Aug 132015
 

By Francine Brevetti
For the Contra Costa Times

ANTIOCH — Do the dead walk? No, but their headstones can travel.

While the remains of Rebecca Abraham (1860-1878) lay at peace in Rose Hill Cemetery, near Antioch, her headstone went on a walkabout for decades.

Recently a Napa resident returned Rebecca’s headstone from where he found it years ago, discarded and defiled behind the Contra Costa County’s Sheriff’s workshop. The marker has had a strange trajectory.

Newly married 18-year-old Rebecca was sitting by a kerosene lamp, which toppled over in the fall of 1878. As she tried to douse the fire, the fuel spilled on the floor, the flames enveloped her and she died two days later. The account in the Contra Costa Gazette reported her demise and described the widespread grieving among her neighbors and her funeral cortège.

Her grave and headstone remained at Rose Hill Cemetery as late as 1955, a photograph so proves, said Eddie Willis, naturalist with Black Diamond Mines Regional Preserve, the site of Rose Hill Cemetery.

“But by 1965 we have a photograph that shows the stone was missing,” Willis said.

There are folks who care about preserving the past and mementos of real-life people who inhabited this area even 200 years ago. Other folks do not.

The park is attempting to restore the cemetery. To encourage the return of these artifacts, Willis asserts the cemetery does not ask any questions about the provenance of gravestones gone missing.

Of the 80 original gravestones, 40 have vanished.

“This is the fourth stone we’ve recovered since the mid-1970s; in other words, one per decade,” Willis reckoned.

How do gravestones disappear?

“The cemetery is inside the (Black Diamond Mines) preserve and is available for hiking, about half a mile from the parking lot. … ” he explains.

In other words, it is fair game for scalawags and the high-spirited who migth carouse through the cemetery at night, and, just for the fun of it, steal gravestones.

“Teenagers,” Willis muttered.

The emergence of this mournful relic puts in relief the history of Rebecca Abraham’s community in the 19th century.

Gold wasn’t the only lure to California’s hills in the 19th century. Rose Hill Cemetery is what remains of five coal mining communities of the 19th century. Then called Nortonville (Rebecca’s home), Somersville, Stewartville, West Hartley and Judsonville, they constituted California’s largest coal mining operation, where nearly four million tons of coal (“black diamonds”) were extracted from the soil during these horse and buggy days.

Mining folks knew hardship, hard work and long hours. Rose Hill served as the resting place for children who perished from epidemics, women in childbirth and laborers from mining disasters. At its peak it is estimated to have held the bodies of 250 residents. Because of the expense of erecting a marker, many individuals and families combined their resources to share the same headstone.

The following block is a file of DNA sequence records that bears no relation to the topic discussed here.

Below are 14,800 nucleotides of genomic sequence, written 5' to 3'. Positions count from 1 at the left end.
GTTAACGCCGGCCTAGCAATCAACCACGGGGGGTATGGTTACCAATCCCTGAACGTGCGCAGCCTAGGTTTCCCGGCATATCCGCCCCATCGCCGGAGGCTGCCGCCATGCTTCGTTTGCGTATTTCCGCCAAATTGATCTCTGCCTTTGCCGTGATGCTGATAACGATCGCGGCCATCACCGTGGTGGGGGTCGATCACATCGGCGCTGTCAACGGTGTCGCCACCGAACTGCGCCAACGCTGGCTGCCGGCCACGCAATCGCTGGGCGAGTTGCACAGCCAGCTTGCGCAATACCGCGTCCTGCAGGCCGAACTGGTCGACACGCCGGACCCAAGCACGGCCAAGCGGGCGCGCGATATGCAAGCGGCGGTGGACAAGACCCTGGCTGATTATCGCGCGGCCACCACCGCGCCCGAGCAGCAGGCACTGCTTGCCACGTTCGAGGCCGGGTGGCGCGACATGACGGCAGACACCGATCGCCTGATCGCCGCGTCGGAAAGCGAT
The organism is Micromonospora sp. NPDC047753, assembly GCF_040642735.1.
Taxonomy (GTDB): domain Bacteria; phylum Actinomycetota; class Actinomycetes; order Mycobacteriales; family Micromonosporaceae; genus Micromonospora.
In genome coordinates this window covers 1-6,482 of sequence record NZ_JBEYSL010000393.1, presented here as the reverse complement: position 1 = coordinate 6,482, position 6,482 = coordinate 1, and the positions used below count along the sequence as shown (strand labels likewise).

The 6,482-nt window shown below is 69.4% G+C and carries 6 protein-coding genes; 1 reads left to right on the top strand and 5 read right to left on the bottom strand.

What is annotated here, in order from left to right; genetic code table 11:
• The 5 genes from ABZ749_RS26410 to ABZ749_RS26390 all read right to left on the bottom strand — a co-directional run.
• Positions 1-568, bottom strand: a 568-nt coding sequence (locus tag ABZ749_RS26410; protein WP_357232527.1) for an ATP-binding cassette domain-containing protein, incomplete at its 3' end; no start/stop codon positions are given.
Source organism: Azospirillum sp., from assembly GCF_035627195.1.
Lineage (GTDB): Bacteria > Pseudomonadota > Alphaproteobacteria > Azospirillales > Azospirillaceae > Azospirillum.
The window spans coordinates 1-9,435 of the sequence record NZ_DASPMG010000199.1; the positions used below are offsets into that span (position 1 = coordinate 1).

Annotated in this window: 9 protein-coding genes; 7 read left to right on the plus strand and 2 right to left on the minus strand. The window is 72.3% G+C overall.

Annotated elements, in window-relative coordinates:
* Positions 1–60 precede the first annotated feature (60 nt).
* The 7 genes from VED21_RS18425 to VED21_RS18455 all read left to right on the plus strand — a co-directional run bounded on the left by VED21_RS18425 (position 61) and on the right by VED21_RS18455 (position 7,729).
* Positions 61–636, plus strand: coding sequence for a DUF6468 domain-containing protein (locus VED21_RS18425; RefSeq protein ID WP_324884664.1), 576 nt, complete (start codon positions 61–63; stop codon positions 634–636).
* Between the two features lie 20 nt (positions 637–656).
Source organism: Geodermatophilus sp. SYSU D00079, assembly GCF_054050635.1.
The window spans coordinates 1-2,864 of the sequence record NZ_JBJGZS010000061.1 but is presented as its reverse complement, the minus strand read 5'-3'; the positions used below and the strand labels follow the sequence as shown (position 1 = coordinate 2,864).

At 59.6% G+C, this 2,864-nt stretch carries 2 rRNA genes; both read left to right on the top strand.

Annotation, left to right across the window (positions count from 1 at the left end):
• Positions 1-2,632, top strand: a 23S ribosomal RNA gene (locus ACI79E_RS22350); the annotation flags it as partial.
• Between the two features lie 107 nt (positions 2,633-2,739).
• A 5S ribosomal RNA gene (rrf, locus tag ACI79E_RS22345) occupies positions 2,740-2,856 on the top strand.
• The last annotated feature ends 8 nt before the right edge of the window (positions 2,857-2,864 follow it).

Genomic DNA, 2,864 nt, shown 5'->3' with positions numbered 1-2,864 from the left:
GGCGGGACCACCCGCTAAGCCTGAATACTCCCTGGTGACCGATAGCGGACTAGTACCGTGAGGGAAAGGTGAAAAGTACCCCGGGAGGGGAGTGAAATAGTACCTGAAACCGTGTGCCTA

Sometime between 1955 and 1965 Rebecca’s headstone was wrested from its plot and found years later by criminalist John Thornton at the Contra Costa County Sheriff’s office in Martinez.

During his laboratory work for the Sheriff’s office from 1963 to 1972, Thornton said, “I saw several headstones leaning against the mechanics shop. They were covered in crankcase oil and other debris. They had not been tended with dignity.”

He explained that several had been collected when the Sheriff’s office made an arrest for some offense and found them on the perpetrator’s property.

Out of respect for the deceased, Thornton appealed to Sheriff Harry Ramsey to return the headstones to the deceased. The sheriff, however, did not want to spend County resources on this endeavor. Ramsey told Thornton he was free to track down their origins on his own time.

But California did not collect death registries until the 20th century, Thornton said, and who knows how many counties and their cemeteries he would have to call.

So he took two headstones, that of Rebecca and one of a Manuel Medeiros, to his property in rural Napa and constructed a small, 10-by-10-foot, private cemetery for them. And there they stayed. Recently his wife, Kim Wildman, pointed out that he might be able to track down the deceased online — a facility unavailable when he first collected the headstones.

He got a hit on Rebecca Abraham and saw she should be in the East Bay Regional Parks, which had acquired the Rose Hill property. He came up dry with Medeiros and assumed it was because of the common use of that name. The dates on his headstone are 1896-1941; that is all that is known about him.

Thornton immediately called the staffers at the East Bay Regional Park District who already knew about the two departed individuals and their missing markers.

Willis of the Diamond Mines Regional Preserve collected the headstones and returned them to Rose Hill Cemetery where they were restored and will soon be placed back in their original spots.

Welcome home, Rebecca and Manuel.

The East Bay Regional Park District began acquiring land for Black Diamond Mines Regional Preserve, south of Pittsburg and Antioch, in the early 1970s.

Today, most of the former mining district is within the Preserve’s nearly 6,096 acres.

FOUND a MARKER?

To return a tombstone or marker to the East Bay Regional Parks District — no questions asked — call 510-544-2750. 

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